When resizing pictures for emailing, posting on social media and/or viewing on a computer or TV monitor, create copies of your original files with separate file names. Take account of the native resolution of the screen itself; if you want the image to fill the screen when it is opened, aim to match the screen’s resolution.


Many digitised images will require at least some cropping and you’ll save time if this task is carried out before you embark on any further adjustments. A common reason to crop scanned images is to straighten tilted horizons, a frequent occurrence when photos were taken with cameras that lacked any compositional aids. Most software provides special straightening settings to make this process quick and easy.

Most editors provide straightening tools (circled in red in this screen grab of Affinity Photo’s workspace). To straighten the photo, simply draw a line along a path in the image that you want to be horizontal or vertical; the software will rotate the image and crop it as shown in the lower picture.

Another popular reason to crop is to remove areas that are either irrelevant to the picture or too badly damaged to justify spending time trying to fix them. You can also crop to improve the composition of pictures, obtain a different aspect ratio to fit an image into a frame or onto a page or sheet of printing paper, or change a horizontal image into a vertical one, or vice versa.

Another example of a straightening tool, this time from ACDSee Photo Studio. The same software is shown in the lower screen grab, with the cropping tool used to remove a large area of detail-free sky containing many blemishes.

While rectangular pictures tend to look better when posted on websites that have set boundaries, another reason to crop is to change the rectangular shape of the original to a circle or an oval. This is surprisingly easy, as shown below.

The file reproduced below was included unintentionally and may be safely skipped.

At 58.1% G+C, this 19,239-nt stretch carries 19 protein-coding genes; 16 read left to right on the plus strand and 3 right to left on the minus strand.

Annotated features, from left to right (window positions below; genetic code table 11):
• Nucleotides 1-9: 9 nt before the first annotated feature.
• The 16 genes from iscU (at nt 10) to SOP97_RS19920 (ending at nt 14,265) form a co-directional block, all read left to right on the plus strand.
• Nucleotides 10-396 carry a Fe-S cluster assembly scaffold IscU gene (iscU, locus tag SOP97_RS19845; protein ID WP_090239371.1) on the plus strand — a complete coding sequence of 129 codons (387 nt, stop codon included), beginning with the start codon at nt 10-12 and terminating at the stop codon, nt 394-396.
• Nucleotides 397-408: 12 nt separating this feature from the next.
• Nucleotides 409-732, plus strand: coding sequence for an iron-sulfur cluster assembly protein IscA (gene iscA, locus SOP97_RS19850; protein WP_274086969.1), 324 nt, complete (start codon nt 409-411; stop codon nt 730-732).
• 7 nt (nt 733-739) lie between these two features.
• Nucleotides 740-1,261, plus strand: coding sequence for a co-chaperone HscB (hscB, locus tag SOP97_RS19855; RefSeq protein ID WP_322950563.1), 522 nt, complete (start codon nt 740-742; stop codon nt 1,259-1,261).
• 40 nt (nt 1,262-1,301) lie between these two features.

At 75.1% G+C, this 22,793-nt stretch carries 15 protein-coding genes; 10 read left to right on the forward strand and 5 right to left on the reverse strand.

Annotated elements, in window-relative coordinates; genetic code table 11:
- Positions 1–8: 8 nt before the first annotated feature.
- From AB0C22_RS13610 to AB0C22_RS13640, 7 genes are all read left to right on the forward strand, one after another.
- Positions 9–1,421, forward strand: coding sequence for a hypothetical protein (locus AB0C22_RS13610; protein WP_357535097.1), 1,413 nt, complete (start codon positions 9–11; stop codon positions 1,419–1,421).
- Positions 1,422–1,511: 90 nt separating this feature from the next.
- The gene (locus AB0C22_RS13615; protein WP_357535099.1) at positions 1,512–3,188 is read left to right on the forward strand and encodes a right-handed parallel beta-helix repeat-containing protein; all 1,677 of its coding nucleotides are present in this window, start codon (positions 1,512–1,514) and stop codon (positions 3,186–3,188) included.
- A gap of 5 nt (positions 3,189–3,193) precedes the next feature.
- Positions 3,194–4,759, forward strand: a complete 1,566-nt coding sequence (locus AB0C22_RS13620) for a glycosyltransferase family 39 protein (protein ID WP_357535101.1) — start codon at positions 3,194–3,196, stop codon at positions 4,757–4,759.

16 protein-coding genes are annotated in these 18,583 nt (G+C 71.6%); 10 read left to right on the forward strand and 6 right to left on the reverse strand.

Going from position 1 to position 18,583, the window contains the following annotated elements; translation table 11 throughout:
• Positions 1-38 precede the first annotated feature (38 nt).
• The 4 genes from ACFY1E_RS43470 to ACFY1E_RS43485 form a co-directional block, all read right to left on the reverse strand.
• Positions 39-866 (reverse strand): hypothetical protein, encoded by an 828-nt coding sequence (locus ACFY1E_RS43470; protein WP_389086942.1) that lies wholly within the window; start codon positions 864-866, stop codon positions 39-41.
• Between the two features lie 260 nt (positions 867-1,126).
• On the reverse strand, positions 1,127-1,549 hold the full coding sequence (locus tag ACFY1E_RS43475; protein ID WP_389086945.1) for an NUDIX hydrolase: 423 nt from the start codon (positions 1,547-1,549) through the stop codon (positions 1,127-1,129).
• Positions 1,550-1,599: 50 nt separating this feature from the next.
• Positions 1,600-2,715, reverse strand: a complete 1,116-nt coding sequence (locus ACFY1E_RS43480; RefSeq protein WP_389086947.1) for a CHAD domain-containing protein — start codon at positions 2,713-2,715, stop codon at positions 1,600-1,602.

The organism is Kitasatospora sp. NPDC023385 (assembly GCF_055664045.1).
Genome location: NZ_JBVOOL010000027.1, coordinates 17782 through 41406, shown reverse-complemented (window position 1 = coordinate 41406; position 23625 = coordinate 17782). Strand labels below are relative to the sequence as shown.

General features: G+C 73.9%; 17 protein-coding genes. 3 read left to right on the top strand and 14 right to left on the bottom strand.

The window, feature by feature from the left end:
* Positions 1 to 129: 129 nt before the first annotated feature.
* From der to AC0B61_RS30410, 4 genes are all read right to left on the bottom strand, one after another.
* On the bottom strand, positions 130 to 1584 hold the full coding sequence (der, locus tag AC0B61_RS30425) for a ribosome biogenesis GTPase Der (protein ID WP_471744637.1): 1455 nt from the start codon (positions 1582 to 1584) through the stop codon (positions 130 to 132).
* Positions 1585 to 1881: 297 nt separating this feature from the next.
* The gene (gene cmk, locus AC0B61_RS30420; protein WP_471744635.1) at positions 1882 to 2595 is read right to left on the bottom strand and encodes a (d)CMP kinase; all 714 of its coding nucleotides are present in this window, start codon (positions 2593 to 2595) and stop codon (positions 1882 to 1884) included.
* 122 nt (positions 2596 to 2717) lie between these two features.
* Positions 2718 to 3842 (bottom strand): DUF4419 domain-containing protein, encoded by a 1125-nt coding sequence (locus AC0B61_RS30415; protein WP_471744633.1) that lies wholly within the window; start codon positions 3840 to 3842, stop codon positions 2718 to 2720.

These illustrations show how to crop a messy, hand-cut vignetted original. Step 1: use the round selection tool to select the area you want to keep. Step 2: Click on Select > Inverse to change the selection to the area you want to crop away. Step 3: Cut away the unwanted area. Step 4: The final vignetted image.

Precautions when cropping

1. Cropping should not be permanent. Always work on a copy of the image you plan to crop and use a non-destructive editor.

2. Because pixels are discarded, cropping will always reduce overall resolution. You need to be sure beforehand just how much you can afford to lose.

3. Any inherent problems in the image, such as noise or unsharpness, will be magnified by enlarging the image after cropping.

4. When cropping to a specific aspect ratio, your crop should be compliant with standard print sizes, particularly if somebody else will be doing the printing.

Useful links:

Creative cropping

Resizing and cropping

A healthy crop

This article by Margaret Brown is an excerpt from Photo Restoration pocket guide

Pocket guide Partner: Camera House